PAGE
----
There are a few more folders of course - I left those out for brevity. The highlighted Site dir is where your posts go, the weboot is where your webserver points when you are running locally. The location of the Site folder is configurable so you could move it anywhere, the intention is that this would be a separate repository such that you can version control your content independent of the application code.
Phase is so named because there are several phases to producing a site. You write. you build. and you deploy. I'll briefly cover each of those steps and some relevant highlights.
Phase expects posts to be written with markdown, with an optional YFM block in the head. This is the same as jekyll and therefore posts written for a jekyll install should be laregely interchangeable with Phase.
Phase has no web administrative interface - though it'd be quite easy to write one if you so prefer. The only tool that is provided for writing content, creates a draft posts with a YFM header ready for you to open in whatever editor you like to thrash out a post.
The phase write cli looks like this:
[20:12][andy@work:~/www/apps/phase(develop)]$ Console/cake phase write "my new post" Welcome to CakePHP v2.1.0-dev Console --------------------------------------------------------------- App : phase Path: /home/andy/www/apps/phase/ --------------------------------------------------------------- 2011-12-24-my-new-post.md created [20:12][andy@work:~/www/apps/phase(develop)]$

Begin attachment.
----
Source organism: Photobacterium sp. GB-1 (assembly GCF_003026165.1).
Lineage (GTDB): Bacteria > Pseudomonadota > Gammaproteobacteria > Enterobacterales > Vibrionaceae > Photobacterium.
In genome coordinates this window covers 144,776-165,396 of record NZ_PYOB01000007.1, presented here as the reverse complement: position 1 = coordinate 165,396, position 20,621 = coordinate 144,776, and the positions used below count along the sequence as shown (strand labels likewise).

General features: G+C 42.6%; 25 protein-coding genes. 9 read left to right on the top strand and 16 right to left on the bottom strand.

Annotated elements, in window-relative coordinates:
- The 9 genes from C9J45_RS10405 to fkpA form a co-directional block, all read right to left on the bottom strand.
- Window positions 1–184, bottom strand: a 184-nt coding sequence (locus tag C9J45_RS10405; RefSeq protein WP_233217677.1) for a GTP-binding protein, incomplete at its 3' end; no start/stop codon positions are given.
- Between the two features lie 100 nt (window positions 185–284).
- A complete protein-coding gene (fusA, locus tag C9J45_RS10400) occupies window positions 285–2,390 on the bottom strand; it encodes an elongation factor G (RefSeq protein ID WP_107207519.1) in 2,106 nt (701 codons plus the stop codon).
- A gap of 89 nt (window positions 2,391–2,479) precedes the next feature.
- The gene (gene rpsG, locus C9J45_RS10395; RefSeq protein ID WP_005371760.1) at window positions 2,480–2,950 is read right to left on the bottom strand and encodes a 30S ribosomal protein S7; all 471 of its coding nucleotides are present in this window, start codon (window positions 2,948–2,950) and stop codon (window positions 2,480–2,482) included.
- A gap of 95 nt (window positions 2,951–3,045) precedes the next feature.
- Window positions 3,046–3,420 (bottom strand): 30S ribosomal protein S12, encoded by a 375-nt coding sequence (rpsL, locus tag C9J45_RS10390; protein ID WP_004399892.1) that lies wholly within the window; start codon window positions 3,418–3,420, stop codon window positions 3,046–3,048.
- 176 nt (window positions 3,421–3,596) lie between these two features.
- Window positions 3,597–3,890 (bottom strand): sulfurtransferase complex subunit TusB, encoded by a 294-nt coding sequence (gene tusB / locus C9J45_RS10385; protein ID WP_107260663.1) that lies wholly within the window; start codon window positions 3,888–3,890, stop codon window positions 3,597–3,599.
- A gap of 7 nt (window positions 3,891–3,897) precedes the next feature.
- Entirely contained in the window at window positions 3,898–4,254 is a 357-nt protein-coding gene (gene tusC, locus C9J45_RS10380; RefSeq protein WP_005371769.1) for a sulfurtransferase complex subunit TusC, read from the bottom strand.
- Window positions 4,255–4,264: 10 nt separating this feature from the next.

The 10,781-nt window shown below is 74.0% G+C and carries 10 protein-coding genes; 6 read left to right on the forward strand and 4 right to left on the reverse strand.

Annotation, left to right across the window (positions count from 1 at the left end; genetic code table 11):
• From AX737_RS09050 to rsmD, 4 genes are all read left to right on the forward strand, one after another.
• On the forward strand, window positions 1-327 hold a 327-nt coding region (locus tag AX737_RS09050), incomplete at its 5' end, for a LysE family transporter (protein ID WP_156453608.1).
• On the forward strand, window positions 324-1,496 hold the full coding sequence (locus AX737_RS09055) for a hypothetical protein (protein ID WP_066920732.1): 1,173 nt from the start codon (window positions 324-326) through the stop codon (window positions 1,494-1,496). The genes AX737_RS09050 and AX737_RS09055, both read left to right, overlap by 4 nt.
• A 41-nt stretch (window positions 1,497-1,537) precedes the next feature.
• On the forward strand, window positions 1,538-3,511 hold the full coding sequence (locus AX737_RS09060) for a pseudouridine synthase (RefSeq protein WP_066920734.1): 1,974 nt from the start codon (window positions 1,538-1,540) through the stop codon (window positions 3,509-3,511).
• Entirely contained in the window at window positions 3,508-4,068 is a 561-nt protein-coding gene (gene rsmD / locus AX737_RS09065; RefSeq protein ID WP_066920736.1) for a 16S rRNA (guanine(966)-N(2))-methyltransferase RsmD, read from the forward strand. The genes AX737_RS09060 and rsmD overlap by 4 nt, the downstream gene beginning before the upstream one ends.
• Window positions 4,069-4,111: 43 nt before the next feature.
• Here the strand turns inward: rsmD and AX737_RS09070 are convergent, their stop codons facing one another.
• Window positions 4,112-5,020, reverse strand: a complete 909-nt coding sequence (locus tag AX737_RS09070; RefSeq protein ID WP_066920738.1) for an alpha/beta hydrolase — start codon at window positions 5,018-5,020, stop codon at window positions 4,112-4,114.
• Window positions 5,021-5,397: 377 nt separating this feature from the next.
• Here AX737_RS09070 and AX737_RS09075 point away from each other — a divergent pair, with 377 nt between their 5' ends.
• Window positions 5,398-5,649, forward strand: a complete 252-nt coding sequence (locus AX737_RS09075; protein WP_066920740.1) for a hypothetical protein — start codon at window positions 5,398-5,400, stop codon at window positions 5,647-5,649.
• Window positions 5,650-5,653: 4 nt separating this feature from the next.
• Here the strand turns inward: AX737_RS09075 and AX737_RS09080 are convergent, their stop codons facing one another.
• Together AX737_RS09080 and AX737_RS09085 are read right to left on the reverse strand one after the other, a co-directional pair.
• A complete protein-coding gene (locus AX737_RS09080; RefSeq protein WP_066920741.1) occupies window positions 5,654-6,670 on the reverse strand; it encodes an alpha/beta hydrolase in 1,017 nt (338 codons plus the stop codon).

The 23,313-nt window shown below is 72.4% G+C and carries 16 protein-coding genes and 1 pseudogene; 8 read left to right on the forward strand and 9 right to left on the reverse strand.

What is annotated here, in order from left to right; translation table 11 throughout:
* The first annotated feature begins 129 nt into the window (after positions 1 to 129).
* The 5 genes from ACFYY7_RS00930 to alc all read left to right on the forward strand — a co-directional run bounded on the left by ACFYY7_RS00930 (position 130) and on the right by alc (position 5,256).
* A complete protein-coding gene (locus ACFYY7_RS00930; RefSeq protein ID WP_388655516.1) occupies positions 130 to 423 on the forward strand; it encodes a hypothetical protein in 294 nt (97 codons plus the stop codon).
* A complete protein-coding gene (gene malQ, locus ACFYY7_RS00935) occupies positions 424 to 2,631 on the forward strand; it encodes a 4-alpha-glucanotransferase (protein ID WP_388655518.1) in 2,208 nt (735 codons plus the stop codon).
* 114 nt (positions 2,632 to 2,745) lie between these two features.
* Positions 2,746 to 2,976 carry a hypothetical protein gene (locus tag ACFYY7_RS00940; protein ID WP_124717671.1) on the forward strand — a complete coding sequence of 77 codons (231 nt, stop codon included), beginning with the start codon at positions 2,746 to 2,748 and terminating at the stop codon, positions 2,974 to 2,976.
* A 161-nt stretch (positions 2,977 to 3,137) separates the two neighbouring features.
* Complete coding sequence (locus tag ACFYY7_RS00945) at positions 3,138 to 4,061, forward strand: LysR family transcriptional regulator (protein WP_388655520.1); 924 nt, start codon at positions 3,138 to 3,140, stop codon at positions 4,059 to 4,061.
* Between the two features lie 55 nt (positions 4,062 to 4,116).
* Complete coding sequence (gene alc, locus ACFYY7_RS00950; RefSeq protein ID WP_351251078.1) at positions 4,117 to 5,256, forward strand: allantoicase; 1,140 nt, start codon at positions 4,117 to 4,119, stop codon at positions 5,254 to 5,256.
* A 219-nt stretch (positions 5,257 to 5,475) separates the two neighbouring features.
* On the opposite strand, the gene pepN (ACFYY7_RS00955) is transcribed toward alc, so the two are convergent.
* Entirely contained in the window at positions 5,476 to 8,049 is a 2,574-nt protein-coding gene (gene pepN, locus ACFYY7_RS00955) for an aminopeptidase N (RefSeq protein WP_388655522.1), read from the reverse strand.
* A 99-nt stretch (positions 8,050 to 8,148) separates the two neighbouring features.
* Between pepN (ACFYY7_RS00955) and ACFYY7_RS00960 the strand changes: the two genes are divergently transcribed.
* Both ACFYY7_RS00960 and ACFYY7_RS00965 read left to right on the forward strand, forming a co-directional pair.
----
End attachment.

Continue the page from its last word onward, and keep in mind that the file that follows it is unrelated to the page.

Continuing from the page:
After running this cli the file /home/andy/www/phase/Site/View/Posts/2011-12-24-my-new-post.md is ready for editing.
There are no planned enhancements for writing content - enhance your editor :)
The build phase is where the effort has gone with phase. I'm quite fond of the h5bp but one thing I dislike is the near impenetrable build process - which in my experience is too difficult to actually use unless you're building a single page application. Automatically implementing known front-end best practices was one of my first objectives when I started to write phase - ensuring that the end result yields the best performance possible.
The build phase crawls your application and generates a static version of the site in the publish folder, but it does more than 'just' this. It:
- Builds only the files/urls actually referenced by your content1
- Compresses all html, css and js content
- Automatically concatenates css and js files reducing http requests
- Css and js filenames are derived from the hash of the content - no risk of stale browser-cache problems
- Warns of local 404s generated during the build process
After the build process is finished, the publish folder is ready for browsing (just point a browser at it) and/or directly uploading to your server.